passed his cigars.
'"The president visits town tod
and I'm off to watch the show,
suppose I'll have to Interview ht
about the.tariff .and alt that rot. Wh
yob start on si pew book let mc km
?nd I'll be your press agent."
"That's a bargain."
/.Thanks for the breakfast."
-, Bram? picked up hta.:/newsnapi
smoked and read. Ho emoked, y<
but he only pretended to read. T
young fool waa clever?1 but no man
Wigunda, He had not, the least si
plclon; ' ho saw only tho. newsnaj
?tory, still, m some mShner :
might a tumble upot tho truth, and
would bo Just as. well to tie the i
porter's handa effectually.
Tho rancor ot early rooming b
been subdued; anger an? quick te
per never paid in the long run, and
ono app tee lated this fact better tb
Brains,To put Norton out ot t
F$&?' . ":'?>.'. . -. .> ;' ?>.'? '.VA ?
*7ay temporarily waa cnly a wise prc-1
caution; lt was not a matter of spite
f^^?S*'tn?' reckoning left the res
taurant, and dropped Into one of his
clubs for a game of billiards. He
drew quite a gallery about thc table.
He won easily, racked his cue and
sought tba apartments of the princess.
What a piece of luck it was that
Olga had really married that old (lo
urd, Per i goff. He had left lier a
titled widow six months after her
marriage. But she had thirdly a
kopeck to call her own.
"Olga, Hargreave is alive. He
was there last night. But somehow
he anticipated the raid and had thc
police in waiting. . Tho question is,
has he fooled us? Did he take that
million or did ho hide it? There ls
one thing 16ft; to get that girl. No
matter where Hargreave is hidden,
the knowledge that she is in my hands
will bring him out Into the open."
"No more blind alleys."
"What's on your mind?"
"She has never seen her father. She
confessed to me that she haa not even
seen a photograph of him.
There was a long pause. .
"Do you understand me?" she asked.
"By the Lord Harry, I do !. You've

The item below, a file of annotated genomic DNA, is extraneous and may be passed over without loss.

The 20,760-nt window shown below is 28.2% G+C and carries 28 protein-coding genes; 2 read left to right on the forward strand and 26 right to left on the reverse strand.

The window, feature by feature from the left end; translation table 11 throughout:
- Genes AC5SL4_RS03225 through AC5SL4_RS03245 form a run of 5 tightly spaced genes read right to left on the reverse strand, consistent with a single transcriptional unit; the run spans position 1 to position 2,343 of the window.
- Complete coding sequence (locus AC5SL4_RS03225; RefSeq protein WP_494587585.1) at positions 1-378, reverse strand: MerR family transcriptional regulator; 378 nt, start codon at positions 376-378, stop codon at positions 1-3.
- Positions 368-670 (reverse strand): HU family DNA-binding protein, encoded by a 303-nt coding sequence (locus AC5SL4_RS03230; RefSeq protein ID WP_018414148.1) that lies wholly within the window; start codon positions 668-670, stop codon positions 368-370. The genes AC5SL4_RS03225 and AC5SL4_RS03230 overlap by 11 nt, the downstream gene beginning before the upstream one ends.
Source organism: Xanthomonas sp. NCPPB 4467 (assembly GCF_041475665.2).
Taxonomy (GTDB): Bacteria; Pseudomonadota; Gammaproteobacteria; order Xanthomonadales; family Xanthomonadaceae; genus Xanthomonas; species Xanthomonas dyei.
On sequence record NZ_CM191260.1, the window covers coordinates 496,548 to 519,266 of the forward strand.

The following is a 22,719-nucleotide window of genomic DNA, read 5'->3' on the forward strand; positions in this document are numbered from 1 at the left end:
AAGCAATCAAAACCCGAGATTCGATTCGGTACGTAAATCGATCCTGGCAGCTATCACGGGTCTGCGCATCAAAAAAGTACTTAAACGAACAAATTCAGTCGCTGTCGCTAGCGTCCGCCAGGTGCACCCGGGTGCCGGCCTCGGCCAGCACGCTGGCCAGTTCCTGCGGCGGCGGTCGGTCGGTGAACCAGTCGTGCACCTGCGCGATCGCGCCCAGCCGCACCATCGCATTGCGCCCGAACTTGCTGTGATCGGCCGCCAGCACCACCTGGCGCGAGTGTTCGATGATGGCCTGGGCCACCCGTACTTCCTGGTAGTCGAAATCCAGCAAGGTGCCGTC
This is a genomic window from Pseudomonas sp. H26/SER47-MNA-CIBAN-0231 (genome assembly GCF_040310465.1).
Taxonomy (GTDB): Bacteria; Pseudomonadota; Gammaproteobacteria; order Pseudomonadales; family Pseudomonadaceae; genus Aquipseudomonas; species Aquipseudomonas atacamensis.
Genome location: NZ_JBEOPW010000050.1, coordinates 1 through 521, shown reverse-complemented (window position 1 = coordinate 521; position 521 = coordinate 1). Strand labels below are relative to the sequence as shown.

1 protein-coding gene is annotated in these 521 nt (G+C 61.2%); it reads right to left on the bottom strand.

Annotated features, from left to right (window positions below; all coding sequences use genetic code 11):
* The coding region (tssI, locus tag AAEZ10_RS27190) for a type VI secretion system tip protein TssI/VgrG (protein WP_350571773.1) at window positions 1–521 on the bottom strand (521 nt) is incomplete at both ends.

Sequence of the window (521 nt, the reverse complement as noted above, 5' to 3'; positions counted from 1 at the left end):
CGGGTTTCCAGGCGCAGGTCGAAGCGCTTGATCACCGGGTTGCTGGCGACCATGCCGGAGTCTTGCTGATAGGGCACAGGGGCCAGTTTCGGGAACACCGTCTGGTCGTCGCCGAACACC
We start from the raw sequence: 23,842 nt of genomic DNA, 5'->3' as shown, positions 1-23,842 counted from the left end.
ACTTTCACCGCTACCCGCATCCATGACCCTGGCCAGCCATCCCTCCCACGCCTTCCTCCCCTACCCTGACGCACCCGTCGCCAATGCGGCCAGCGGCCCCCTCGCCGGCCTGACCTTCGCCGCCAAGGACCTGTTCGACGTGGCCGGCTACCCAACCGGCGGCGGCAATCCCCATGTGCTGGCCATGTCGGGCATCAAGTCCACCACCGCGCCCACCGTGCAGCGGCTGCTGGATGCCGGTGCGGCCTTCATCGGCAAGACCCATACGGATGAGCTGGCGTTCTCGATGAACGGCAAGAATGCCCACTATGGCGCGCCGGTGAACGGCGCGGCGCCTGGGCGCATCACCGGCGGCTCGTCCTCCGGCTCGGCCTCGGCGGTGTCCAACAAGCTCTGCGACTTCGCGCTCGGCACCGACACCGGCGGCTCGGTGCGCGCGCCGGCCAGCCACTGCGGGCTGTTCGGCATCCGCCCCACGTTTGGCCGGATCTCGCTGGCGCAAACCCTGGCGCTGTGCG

a head on you worth two.ot mine. The
very ' simpllicity ot the idea will win
out for us. Some one td pose as her
father; a'message banded to her in
secret;; dire-misfortune if bbe'whis
pers'a word , to. any one; that ber
father's life bangs upon the secrecy;
she must confide in no one, least of all
Jones, the- butler. It all depends
upon how thc lette? get3 to.her. Bred
In -the Country, She probably sleeps
with her window open.' A pebble at
tached to a note, tossed into tl e win
dow. Ill trust this to no one; I'll
do it. myself. With the girl in our
control the -rest will be easy. If she
really does not know where Ute mon
ey is, Hargreave will tell UB. Great
does, not know of her father's hand*
I writing?" .
"She has never seen a scrap of it.
All that Miss Farlow ever received
was money. The original note left
on the doorstep, with Florence has
been lost. Trust me to make all these
"Tomorrow night, then, immediately
after dinner, a taxicab will await her
Just around the corner. Grange is
the best .man I can think of. He's an
artist when it comes to playing the
old map parts."
"Not too old, remember. Har
[ greavb IBU'I over 46."
"Another good point. I'm going to
stretch' but -here. on thcdivan .and
snooze for a while. - Had a devil bf a
time last night."
"When shall X wake you?"
'At 6. We'll have an carly dinner
I sent in. I want to .kep out of ev
erybody's way. .By-by!"
In leas' than three, minutes he was
sound' asleep: Tho woman gazed
down at him In wonder .and envy. It
only she could drop to sleep.like that
Very softly she pressed her lips to hl?
At li o'clock the following night the
hall light in thc Hargreave house was
turnad ott and the. whole interior, be
came dark. A shadow, crept throng!,
i tfepv lilac bushes without any more
sound than a cat would have made.
Florence's window was open as the
itv]? cone j) rr u tor i uni expected it would "
!)b. With a small Btrlpg and stone as
x sling he sent the letter whirling
skilfully through the air. It sailed
Into thc girl's room. The man be
low heard no sound ct tbe stone hit
ting anything, and concluded that lt
liad struck the bed. He waited pa
tiently. Presently a wavering
light could be distinguished over the
sill of the window. The girl W?H
iwake and had lit the candle. This
knowledge was sufficient for his need.
The tragic letter would do the rest,
that ls, if the girl came from the
same pattern as her father and moth